Even in divorce, most well-meaning parents put the needs of their kids first. However, when there is high conflict or animosity between parents, they can easily lose sight of what’s important and what might be in the best interest of their children.
In Texas, children have rights when their parents split. To protect them and help to maintain and preserve the parent-child relationship, Texas has created a Children’s Bill of Rights.
This document outlines the “do’s and don’ts” of parenting to keep the needs of their children front and center. There are 31 bullet points for parent behavior included in the Bill of Rights, but some of them include:
- Neither parent will speak poorly of the other parent. Parents are expected to take the high road regarding all communication about the other parent–no negative talk, no influencing, no judgments and no commentary.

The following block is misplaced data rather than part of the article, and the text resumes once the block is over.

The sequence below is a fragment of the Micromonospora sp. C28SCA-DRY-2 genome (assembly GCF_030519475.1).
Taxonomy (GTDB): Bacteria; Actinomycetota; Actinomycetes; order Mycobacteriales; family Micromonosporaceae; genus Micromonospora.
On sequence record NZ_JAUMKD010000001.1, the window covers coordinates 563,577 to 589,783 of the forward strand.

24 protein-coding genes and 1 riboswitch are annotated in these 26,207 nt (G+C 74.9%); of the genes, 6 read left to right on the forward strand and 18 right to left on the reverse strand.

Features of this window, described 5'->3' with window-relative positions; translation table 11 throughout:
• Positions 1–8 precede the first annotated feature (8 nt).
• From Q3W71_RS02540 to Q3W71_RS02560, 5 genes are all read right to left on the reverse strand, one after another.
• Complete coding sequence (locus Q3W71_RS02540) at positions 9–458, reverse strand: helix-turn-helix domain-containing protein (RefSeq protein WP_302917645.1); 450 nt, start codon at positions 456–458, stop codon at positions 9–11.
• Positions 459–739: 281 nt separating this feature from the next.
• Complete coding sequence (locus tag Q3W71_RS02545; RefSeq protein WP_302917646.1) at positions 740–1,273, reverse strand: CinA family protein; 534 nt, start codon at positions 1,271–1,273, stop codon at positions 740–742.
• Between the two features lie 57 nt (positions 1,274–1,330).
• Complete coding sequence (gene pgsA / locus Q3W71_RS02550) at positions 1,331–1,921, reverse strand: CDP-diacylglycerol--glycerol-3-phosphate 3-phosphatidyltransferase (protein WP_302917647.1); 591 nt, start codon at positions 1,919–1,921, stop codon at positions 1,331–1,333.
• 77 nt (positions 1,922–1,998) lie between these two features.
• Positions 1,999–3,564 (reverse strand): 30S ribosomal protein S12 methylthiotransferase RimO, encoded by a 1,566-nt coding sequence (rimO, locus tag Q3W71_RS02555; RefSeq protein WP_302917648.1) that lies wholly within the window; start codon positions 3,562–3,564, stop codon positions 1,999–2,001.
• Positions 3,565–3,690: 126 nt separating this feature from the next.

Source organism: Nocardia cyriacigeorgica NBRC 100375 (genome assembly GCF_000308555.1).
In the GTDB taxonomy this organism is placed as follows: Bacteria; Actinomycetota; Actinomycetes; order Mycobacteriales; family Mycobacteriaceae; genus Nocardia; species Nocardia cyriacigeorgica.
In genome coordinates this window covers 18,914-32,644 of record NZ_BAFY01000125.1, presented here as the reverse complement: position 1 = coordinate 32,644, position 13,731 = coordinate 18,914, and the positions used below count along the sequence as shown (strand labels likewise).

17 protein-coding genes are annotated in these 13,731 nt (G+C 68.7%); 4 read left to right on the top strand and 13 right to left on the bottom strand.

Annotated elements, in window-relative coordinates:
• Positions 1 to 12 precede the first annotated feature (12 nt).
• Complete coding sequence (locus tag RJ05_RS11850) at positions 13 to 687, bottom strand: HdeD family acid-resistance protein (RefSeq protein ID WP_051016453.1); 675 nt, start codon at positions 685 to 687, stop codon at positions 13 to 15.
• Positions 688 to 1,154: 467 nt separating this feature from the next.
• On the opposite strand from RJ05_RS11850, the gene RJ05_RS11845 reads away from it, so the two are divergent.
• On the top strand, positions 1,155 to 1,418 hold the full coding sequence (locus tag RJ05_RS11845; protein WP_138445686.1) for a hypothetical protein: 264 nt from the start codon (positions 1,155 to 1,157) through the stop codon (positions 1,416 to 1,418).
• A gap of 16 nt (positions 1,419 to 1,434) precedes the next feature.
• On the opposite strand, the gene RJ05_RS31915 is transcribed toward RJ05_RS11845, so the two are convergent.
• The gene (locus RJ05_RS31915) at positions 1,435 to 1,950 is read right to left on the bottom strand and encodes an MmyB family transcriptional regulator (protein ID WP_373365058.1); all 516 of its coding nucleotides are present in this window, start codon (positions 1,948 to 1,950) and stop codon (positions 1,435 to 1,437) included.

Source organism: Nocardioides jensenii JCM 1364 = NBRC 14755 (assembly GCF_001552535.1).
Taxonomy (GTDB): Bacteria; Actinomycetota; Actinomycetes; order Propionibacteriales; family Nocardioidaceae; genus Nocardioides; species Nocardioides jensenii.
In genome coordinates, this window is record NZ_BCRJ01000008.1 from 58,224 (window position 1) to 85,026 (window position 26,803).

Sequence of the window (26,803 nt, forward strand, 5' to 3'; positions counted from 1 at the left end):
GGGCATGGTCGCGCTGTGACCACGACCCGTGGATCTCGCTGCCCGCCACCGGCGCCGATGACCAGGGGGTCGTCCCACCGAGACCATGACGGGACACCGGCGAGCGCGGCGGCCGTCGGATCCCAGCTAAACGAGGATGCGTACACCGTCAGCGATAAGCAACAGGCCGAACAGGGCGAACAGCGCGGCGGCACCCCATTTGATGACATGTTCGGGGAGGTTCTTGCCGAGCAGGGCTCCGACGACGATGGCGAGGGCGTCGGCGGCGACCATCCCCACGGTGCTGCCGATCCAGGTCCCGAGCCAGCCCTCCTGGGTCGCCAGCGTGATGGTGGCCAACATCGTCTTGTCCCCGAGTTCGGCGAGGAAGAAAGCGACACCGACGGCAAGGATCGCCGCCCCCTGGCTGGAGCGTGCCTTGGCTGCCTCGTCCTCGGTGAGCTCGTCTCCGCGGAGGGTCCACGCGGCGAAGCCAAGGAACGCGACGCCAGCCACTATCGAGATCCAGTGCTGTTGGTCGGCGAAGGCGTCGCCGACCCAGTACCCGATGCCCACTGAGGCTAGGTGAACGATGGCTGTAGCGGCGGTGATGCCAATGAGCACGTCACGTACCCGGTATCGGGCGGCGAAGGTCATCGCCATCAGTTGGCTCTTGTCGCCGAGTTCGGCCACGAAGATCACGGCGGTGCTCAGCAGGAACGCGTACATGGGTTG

- Neither parent will pressure the child to “choose” or dislike the other parent.
- Parents are to cooperate with each other regarding parenting time.
- Parents are to acknowledge that the child has two homes.
- A child will not be denied access to a parent by phone.
- Discussions about custody, financial or legal matters and arguments will take place out of earshot of the children.
- A child is allowed to display photos or memorabilia of or from the other parent and bring home gifts or other possessions from the other parent's house.
Parents aren’t the only adults expected to follow these rules–Texas law expects all adults involved with the children to follow its guidelines including grandparents and babysitters.
The health, safety and general well-being of the children are the predominant concerns in the court system and this Bill of Rights honors their best interests.